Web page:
Case Study: I have seen projects fail were time is spent myopically on the detail of an issue, often a supplier contract issue, and not the overall purpose eg to produce an ROI of 8% in 3 years. In some cases we would be wise to pivot, take a new approach, rather than get bogged down. The effect of not doing so is to delay delivery of a function or feature with a disproportional consequential impact on the people and overall programme. Projects seldom operate in isolation and problems in one inevitably impact upon others and/or business as usual.

Is there clear accountability for measured results?
There must be clear view of the inter-dependencies between the projects, the benefits, and the criteria against which success will be judged. It is necessary to establish a reasonably stable requirement baseline before any other work goes forward. Requirements may still continue to creep. In virtually all projects there will be some degree of “learning what the requirements really are” while building the project product.

Case Study: I have experienced situations where incentives, rewards, and punishments tear people apart by pulling in different directions. Typically the tug between projects and business as usual means compromises for both, or outright failure of one because of another. There needs to be a relentless review of: What is it we are trying to achieve here? And a clear focus on output or outcome measures on the agreed dials: Does this move the needle in the right direction?. If we simply congratulate ourselves on effort and not outcome we risk the trials of Sisyphus and burnout [Sisyphus -was punished by being forced to roll an immense boulder up a hill only for it to roll down every time.]

Is there a consistent processes for managing unambiguous checkpoints?
Successful large projects typically have software measurement programs for capturing productivity and quality historical data that can be sued to compare it against similar projects in order to judge the validity of schedules, costs, quality, and other project related factors. The lack of effective quality centered mechanisms can be a major contributor to both cost and schedule overruns.

Case Study: I have seen suppliers argue that there is no problem with being 20 days late with Phase A because Workstream B is 20 days ahead of schedule. This is misdirection. Generally of a project is late it will only get later! If your track record is 20% late then the probability of recovering that time is low unless there is a clear understanding of cause and an intervention of consequence. My own experience is that projects seldom improve productivity and instead cut scope or quality to recover lateness. In one example comprehensive testing was compromised to random sample testing in order to gain pace, but inevitably the hope-value (that everything will be ok) did not pay-off. These compromises generally creates further problems later with consequential impact on cost.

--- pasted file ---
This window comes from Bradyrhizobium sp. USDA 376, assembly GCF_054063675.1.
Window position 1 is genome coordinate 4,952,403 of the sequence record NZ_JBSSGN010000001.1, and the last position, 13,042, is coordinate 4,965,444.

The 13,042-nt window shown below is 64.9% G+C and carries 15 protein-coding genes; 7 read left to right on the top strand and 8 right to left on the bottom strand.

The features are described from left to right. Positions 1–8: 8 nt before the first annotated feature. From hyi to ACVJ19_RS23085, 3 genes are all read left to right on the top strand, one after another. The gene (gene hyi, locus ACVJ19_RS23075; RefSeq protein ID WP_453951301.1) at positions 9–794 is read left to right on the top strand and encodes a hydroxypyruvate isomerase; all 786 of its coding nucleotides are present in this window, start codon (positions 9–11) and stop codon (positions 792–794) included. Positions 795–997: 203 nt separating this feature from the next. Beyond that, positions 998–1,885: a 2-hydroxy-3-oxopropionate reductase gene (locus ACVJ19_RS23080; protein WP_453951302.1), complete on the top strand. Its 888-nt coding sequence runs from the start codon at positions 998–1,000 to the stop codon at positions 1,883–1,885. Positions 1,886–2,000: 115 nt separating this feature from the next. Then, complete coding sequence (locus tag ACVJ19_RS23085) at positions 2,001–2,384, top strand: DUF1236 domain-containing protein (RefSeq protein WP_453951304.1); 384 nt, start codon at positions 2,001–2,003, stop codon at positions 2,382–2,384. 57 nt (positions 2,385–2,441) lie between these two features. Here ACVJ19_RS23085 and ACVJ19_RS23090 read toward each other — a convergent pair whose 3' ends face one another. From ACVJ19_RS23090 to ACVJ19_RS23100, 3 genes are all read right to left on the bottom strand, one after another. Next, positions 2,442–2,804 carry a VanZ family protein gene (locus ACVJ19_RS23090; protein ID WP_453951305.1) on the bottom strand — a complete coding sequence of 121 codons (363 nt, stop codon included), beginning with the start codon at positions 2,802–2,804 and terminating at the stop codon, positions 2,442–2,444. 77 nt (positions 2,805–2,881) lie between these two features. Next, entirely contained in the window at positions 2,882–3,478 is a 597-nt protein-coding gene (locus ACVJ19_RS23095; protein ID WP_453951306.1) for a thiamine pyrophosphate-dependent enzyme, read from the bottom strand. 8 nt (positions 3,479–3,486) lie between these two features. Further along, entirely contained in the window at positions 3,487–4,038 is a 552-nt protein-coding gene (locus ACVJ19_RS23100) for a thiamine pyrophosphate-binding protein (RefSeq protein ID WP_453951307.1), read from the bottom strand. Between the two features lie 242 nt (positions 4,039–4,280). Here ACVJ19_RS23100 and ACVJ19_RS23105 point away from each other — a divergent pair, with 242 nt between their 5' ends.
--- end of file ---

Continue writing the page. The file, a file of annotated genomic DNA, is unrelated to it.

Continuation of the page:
Is there a consistent methodology for planning and executing projects?
There should be a detailed plan developed before any release date of a project is announced. Inadequate planning is one of the major reasons why projects spin out of control.

Case Study: I am a fan of both waterfall and agile projects and both PRINCE2 and scrum have their benefits. For well understood projects, processes or services which are repeated with precision the waterfall approach is appropriate and time spent on designing the ginger-bread cutter [process and plans] is worthwhile when churning out products and services that conform exactly to a well prepared plan. However many are low volume, unique or ambiguous and in these contexts agile / scrum may be better, evolving, innovating, developing and improving as things progress. There is real merit in both but I have seen success and failure in mixing the two into Waterfall: Thinking and planning before doing is good. Scrum: Leaning, developing and innovating is good. waterfall + scrum = scrummerfall. Some scrummerfall approaches are like a series of small waterfall projects linked together, ostensibly as phases or stages of a later mission. However problems occur when you are managing plans, budget, delivery to a waterfall (PRINCE2) standard [like a bus on a route], but the activity is agile (scrum) [like an explorer on a bike].